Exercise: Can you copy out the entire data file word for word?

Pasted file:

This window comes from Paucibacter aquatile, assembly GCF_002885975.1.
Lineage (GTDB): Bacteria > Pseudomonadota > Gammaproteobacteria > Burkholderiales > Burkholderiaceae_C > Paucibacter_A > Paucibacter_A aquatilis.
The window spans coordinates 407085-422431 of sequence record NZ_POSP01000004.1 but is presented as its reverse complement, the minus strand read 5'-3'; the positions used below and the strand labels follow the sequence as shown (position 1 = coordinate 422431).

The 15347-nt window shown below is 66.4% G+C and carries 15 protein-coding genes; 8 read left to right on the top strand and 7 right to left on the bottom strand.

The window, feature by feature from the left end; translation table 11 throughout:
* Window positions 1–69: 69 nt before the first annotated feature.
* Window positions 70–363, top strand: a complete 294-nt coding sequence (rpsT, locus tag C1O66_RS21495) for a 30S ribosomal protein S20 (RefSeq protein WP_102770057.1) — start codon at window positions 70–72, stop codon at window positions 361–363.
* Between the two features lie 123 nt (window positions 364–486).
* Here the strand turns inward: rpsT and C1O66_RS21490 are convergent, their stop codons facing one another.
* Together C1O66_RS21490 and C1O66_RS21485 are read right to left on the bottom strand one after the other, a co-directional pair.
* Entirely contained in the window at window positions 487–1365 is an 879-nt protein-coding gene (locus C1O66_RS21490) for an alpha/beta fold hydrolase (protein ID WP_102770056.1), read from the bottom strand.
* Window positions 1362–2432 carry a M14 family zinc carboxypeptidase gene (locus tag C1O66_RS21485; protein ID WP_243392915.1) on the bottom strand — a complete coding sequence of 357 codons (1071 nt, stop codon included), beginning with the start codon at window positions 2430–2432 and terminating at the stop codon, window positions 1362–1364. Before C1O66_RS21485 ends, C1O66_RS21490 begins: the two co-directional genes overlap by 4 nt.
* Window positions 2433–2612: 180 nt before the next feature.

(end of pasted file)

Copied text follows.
This window comes from Paucibacter aquatile, assembly GCF_002885975.1.
Lineage (GTDB): Bacteria > Pseudomonadota > Gammaproteobacteria > Burkholderiales > Burkholderiaceae_C > Paucibacter_A > Paucibacter_A aquatilis.
The window spans coordinates 407085-422431 of sequence record NZ_POSP01000004.1 but is presented as its reverse complement, the minus strand read 5'-3'; the positions used below and the strand labels follow the sequence as shown (position 1 = coordinate 422431).

The 15347-nt window shown below is 66.4% G+C and carries 15 protein-coding genes; 8 read left to right on the top strand and 7 right to left on the bottom strand.

The window, feature by feature from the left end; translation table 11 throughout:
* Window positions 1–69: 69 nt before the first annotated feature.
* Window positions 70–363, top strand: a complete 294-nt coding sequence (rpsT, locus tag C1O66_RS21495) for a 30S ribosomal protein S20 (RefSeq protein WP_102770057.1) — start codon at window positions 70–72, stop codon at window positions 361–363.
* Between the two features lie 123 nt (window positions 364–486).
* Here the strand turns inward: rpsT and C1O66_RS21490 are convergent, their stop codons facing one another.
* Together C1O66_RS21490 and C1O66_RS21485 are read right to left on the bottom strand one after the other, a co-directional pair.
* Entirely contained in the window at window positions 487–1365 is an 879-nt protein-coding gene (locus C1O66_RS21490) for an alpha/beta fold hydrolase (protein ID WP_102770056.1), read from the bottom strand.
* Window positions 1362–2432 carry a M14 family zinc carboxypeptidase gene (locus tag C1O66_RS21485; protein ID WP_243392915.1) on the bottom strand — a complete coding sequence of 357 codons (1071 nt, stop codon included), beginning with the start codon at window positions 2430–2432 and terminating at the stop codon, window positions 1362–1364. Before C1O66_RS21485 ends, C1O66_RS21490 begins: the two co-directional genes overlap by 4 nt.
* Window positions 2433–2612: 180 nt before the next feature.